While my father was serving his country as a soldier in France, my mother as a tailoress employed at Eaton’s and with 2 children to raise alone, was privileged to bring work home. This she did sewing suits while keeping an eye on her two little girls. She told me that before I was born before the War, the staff at Eaton’s had a baby shower for my coming.

I have been in choirs since my public school days, continuing on until I was about 80 years of age. I decided to update my education and at age 60 years, with little high school training and after taking an IQ test, entered York University as a mature student for three years, taking English, Social Studies and Humanities, one study each year.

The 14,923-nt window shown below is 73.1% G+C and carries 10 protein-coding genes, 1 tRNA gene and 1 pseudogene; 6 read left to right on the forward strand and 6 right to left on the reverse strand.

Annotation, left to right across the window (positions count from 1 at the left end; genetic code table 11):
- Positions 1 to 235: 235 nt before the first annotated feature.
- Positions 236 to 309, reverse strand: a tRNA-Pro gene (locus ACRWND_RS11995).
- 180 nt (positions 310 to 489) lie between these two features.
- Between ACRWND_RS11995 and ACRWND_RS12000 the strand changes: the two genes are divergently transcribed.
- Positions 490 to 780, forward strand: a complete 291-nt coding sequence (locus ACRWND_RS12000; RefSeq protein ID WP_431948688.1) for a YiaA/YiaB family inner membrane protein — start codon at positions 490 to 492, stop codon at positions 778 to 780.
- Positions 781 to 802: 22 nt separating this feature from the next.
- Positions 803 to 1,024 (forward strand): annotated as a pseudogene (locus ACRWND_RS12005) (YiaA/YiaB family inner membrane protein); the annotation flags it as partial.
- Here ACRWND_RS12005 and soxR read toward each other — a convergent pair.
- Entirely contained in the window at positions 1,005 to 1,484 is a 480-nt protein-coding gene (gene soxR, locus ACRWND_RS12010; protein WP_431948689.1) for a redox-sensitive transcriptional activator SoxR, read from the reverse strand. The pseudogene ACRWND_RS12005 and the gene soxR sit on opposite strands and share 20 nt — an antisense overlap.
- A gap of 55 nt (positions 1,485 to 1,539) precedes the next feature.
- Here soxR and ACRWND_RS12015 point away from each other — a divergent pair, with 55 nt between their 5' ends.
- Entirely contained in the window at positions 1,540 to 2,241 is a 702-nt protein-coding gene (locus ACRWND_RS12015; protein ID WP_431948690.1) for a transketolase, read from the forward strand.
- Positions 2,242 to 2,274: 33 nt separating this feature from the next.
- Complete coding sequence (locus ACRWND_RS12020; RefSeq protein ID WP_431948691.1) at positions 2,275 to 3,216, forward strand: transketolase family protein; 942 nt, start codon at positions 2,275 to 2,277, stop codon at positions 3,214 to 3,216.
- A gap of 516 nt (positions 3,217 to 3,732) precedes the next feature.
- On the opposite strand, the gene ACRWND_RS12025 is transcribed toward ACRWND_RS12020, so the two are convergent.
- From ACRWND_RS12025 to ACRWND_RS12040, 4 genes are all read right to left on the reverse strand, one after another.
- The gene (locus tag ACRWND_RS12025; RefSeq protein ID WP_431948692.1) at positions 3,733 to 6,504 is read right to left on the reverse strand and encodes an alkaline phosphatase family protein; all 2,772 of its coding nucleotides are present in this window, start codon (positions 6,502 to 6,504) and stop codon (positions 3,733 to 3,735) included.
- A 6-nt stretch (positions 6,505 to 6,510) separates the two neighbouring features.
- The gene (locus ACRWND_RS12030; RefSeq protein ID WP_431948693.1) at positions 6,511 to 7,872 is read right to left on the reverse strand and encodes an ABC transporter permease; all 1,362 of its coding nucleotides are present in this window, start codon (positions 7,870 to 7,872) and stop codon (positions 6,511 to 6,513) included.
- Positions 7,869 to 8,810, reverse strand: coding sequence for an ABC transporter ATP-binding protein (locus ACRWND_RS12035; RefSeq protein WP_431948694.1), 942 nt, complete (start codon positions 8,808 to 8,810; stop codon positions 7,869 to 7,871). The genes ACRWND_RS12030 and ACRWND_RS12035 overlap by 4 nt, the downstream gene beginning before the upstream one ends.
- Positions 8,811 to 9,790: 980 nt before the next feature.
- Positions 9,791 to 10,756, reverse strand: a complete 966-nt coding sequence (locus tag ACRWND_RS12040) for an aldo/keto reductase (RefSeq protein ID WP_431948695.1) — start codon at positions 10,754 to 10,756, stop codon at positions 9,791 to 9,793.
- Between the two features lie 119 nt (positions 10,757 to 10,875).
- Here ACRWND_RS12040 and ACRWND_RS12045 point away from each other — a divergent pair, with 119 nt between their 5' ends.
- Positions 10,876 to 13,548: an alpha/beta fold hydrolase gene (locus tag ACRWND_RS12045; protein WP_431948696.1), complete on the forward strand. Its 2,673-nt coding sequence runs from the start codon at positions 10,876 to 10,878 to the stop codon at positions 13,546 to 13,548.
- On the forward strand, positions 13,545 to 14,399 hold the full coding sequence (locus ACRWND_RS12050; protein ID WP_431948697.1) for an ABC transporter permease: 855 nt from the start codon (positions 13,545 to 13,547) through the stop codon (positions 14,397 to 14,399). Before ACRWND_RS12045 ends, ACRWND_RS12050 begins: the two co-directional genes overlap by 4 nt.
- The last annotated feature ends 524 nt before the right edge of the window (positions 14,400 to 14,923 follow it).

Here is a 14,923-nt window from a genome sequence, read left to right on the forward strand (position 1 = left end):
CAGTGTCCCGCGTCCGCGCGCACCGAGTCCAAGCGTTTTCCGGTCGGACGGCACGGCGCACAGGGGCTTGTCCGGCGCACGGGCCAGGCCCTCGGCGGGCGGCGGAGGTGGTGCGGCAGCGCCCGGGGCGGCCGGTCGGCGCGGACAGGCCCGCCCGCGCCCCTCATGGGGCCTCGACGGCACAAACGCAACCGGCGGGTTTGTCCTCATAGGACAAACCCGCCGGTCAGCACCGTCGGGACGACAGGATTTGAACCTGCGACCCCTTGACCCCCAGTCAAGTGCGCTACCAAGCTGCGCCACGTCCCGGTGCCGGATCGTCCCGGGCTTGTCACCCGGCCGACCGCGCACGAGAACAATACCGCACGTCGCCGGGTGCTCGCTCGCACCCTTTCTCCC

Loving children as I do, I can remember as a youngster, taking all the young children near my home on walks and picnics on Bathurst St.

How I met your dad and about our romance is another story. When my father refused to give consent to the marriage, we married secretly, and contrary to all who were sure our marriage was doomed to a dismal future lived happily married until your father died of heart failure in 1980.

Although I worked in the store part time for about 30 years after the children were at school, I never missed getting home in time to cook a hot meal for the family. My favorite activity outside the home was the teaching of English to New Canadians for the North York Board of Education.

I also taught physical education to the Land Army women who were to take the place of men who left the farms to enlist during WW ll.

One of my most memorable activities was working with the Children’s Aid Society. I’ll never forget the feelings I had when I took little babies in my car from the hospitals to be looked after by foster parents. Dear little infants without mothers or fathers of their own.